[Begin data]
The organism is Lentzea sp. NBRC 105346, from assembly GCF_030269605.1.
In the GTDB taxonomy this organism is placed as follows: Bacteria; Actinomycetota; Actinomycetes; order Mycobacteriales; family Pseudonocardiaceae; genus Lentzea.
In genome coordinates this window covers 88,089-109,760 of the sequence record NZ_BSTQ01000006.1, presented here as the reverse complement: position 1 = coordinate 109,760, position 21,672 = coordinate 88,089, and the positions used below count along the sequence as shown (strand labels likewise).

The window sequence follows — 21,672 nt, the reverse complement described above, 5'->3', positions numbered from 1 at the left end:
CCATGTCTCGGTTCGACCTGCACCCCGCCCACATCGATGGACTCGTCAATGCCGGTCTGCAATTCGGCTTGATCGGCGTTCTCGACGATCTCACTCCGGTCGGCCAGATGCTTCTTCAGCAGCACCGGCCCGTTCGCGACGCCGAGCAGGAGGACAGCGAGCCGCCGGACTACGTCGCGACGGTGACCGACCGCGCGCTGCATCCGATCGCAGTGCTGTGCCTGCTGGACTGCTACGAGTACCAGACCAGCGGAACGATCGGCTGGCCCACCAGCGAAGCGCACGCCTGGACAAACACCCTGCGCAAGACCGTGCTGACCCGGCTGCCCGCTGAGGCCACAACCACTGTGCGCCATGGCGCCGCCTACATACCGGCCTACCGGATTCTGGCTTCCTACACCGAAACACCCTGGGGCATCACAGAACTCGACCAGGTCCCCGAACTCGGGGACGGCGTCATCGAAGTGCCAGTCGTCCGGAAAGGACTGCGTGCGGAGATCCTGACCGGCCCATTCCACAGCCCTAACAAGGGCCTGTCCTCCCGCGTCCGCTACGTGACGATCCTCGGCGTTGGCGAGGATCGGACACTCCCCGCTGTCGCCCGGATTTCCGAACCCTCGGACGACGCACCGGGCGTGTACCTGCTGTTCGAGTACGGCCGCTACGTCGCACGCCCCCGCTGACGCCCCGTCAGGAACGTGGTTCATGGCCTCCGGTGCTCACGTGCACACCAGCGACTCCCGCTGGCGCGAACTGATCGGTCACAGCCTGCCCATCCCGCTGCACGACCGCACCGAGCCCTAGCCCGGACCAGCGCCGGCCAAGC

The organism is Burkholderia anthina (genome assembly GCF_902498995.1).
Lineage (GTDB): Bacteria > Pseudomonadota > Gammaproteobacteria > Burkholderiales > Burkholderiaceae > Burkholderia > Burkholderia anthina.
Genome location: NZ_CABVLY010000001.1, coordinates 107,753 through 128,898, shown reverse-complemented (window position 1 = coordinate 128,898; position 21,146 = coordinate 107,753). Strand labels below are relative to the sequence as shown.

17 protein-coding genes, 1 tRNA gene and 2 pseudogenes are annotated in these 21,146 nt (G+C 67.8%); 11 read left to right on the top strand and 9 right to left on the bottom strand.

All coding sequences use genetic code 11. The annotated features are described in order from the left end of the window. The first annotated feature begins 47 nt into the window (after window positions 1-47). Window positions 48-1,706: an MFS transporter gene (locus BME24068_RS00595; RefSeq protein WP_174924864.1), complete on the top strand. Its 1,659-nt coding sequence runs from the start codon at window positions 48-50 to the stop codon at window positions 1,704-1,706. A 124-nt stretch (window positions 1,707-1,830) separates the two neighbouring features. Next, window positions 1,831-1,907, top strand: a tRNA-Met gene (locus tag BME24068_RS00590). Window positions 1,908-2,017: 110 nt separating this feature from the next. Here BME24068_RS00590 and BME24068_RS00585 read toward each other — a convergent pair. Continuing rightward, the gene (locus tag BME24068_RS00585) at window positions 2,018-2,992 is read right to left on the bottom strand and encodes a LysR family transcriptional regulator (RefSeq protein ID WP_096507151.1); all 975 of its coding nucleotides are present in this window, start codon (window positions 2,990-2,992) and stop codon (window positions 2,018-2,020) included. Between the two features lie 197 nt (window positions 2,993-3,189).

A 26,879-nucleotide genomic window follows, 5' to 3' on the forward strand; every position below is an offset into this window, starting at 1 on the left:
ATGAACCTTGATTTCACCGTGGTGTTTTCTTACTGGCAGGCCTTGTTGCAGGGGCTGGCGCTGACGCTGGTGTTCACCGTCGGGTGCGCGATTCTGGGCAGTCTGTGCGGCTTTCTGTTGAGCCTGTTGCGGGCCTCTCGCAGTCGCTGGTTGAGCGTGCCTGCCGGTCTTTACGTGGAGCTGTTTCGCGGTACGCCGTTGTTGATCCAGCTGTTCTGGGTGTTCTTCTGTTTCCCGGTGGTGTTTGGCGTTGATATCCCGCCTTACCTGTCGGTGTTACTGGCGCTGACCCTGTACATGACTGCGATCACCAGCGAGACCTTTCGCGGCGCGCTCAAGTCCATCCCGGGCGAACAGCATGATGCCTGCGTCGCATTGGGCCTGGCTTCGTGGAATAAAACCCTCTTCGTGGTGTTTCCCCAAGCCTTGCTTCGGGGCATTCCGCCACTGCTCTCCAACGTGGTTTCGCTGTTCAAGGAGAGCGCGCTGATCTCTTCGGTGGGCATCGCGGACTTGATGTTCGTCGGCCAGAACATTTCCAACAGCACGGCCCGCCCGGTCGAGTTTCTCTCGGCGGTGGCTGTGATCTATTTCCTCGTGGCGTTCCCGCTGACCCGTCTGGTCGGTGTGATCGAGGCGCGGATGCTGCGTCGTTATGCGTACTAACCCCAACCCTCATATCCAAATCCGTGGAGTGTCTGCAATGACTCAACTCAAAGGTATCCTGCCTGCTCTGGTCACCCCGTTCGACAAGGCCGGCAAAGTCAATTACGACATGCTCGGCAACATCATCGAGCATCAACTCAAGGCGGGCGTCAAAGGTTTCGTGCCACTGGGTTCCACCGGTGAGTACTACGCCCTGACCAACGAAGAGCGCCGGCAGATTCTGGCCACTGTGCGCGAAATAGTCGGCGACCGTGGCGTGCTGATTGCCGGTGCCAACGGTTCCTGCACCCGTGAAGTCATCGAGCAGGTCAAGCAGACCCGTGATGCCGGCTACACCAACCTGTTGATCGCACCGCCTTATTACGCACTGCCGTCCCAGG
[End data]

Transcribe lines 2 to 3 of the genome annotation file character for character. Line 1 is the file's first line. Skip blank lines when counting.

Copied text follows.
In the GTDB taxonomy this organism is placed as follows: Bacteria; Actinomycetota; Actinomycetes; order Mycobacteriales; family Pseudonocardiaceae; genus Lentzea.
In genome coordinates this window covers 88,089-109,760 of the sequence record NZ_BSTQ01000006.1, presented here as the reverse complement: position 1 = coordinate 109,760, position 21,672 = coordinate 88,089, and the positions used below count along the sequence as shown (strand labels likewise).